Peanut oil is a liquid fat obtained from pressed peanuts seeds.

Peanut Oil

Also known as groundnut or arachis oil

What is Peanut Oil?

Peanut oil is a liquid fat obtained from pressed peanuts seeds. It is composed of 80% unsaturated (oleic acid and linoleic acid) fatty acids and 20% in saturated (palmitic) fatty acids.1

It has a pale yellow color and a nut-like flavor that accentuates the flavor of savory foods. Its high smoke point (229°C/462°F) makes it suitable for deep frying and baking.1 Three types of peanut oil are available commercially:2

  • Crude oil
  • Refined oil
  • Roasted oil


Peanuts (Arachis hypogaea L.) domestication is attributed to South America. It was then carried to Africa from Brazil by explorers and later to North America by slave traders. Today, China, India, U.S, Nigeria and Indonesia are the main producers of peanuts. A large part of the peanut crop is used whole or for the production of peanut butter in the U.S.1


Peanut oil serves several purposes in baked goods:3

  • Tenderizer: by coating structure building components (gluten, starch and egg proteins) and prevents them from hydrating and building structures.
  • Moistness, softness and extensibility: by lubricating proteins and polysaccharides, it can provide moistness sensation as well as softness.
  • Prevents staling: by retarding starch retrogradation gelatinization.
  • Flavor: provides a mild nutty flavor which can enhance the flavor of nuts-containing bakery products.
  • Color: indirectly by  increasing heat necessary to bake, it can help increase browning.
  • Smoothness: by interfering with and disrupting sugar crystallization.
  • Flavor carrier: similar to other oils, it can be used as flavor carrier.
  • Release agent: aids in the removal of baked goods from molds.


Composition of fatty acids in peanut oil:2

Fatty acid Percentage
Oleic 41.3 – 67-4
Linoleic 13.9 – 35.4
Palmitic 7.4 – 12.5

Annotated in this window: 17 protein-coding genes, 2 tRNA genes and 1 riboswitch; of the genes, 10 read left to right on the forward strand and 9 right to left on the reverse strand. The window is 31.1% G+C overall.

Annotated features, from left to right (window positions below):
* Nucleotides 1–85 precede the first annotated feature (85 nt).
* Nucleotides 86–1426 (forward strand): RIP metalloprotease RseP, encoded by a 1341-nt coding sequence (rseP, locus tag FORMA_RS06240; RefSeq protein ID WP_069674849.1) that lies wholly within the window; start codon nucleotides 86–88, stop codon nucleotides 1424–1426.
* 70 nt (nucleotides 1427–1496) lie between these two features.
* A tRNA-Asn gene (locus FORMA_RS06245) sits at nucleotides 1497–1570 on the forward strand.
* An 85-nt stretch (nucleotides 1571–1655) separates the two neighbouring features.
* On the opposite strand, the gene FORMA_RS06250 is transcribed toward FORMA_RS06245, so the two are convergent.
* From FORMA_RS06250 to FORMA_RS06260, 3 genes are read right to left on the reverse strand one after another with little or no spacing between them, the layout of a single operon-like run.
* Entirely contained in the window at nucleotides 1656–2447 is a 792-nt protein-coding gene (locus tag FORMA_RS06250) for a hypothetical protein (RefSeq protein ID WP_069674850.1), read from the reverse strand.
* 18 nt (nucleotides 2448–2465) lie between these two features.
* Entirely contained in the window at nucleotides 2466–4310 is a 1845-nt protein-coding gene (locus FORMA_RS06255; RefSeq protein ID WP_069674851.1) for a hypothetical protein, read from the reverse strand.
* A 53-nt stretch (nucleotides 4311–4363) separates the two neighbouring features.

Stearic 2.7 – 4.9
Behenic 2.1 – 3.6
Arachidic 1.2 – 1.9
Lignoceric 0.9 – 1-7

Consumption of peanut oil is associated with reduced risk of heart disease, a result of its role in decreasing low-density lipoprotein (LDL) and triacylglycerol (TAG) while increasing high-density lipoprotein (HDL).1,2

Allergies to peanuts is a common health and is caused by a protein component in the nut. Refined peanut oil doesn’t pose allergy risk. However, crude oil was reported to impart allergic reactions in some consumers.2

Commercial production

Peanut oil can be commercially obtained through the following process:4

  • Cleaning: removal of foreign matter such as dirt and stalks.
  • Dehulling: removal of hulls using mechanical impact and air separation.
  • Cooking: beans are cooked and dried down to 3.5-4.5% moisture at 90-100°C (194-212°F).
  • Pressing and filtering: beans go through a screw press to extract the oil followed by filtration.
  • Alkali treatment and centrifugation: the crude oil- caustic soda mix are then centrifuged.
  • Second centrifugation: for removal of soap.
  • Bleaching: removal of pigments and other contaminants with bleaching clay.
  • Deodorization: removal of undesirable odors.


Peanut oil can be used in several baking systems such as cakes, cookies, muffins and breads. It’s most complimentary to savory and nuts-containing baked goods. Its use, however, is limited due to its high price.1,2

Margarines and shortenings made with peanut oil are used in various baking applications and can replace butter or shortenings in many formulations.1,2


Highly refined peanut oil is considered GRAS by the FDA. In the European Union, peanut and peanut derivatives by the  EC Commission Regulation 1169/2011.5,6


  1. O’brien, R. D. Fats and oils: formulating and processing for applications. CRC press, 2009, pp. 22-24.
  2. Gunstone, F. Vegetable oils in food technology: composition, properties and uses. John Wiley & Sons, 2011.
  3. Figoni, P. How Baking Works: Exploring The Fundamentals Of Baking Science. 2nd ed., John Wiley & Sons, Inc., 2008.
  4. Stalker, T and Wilson, R.F. Peanuts: genetics, processing, and utilization.AOCS Press, 2016.
  5. Food and Drug Administration (FDA). US Department of Health and Human Services. CFR Code of Federal Regulations Title 21, Part 182 Substances Generally Recognized As Safe,, Accessed 25 August  2020.
  6. European Commission (EC). Commission Regulation  1169/11/EC on the provision of food information to consumers, amending Regulations (EC) No 1924/2006 and (EC) No 1925/2006 of the European Parliament and of the Council, and repealing Commission Directive 87/250/EEC, Council Directive 90/496/EEC, Commission Directive 1999/10/EC, Directive 2000/13/EC of the European Parliament and of the Council, Commission Directives 2002/67/EC and 2008/5/EC and Commission Regulation (EC) No 608/2004, 25 October 2015.

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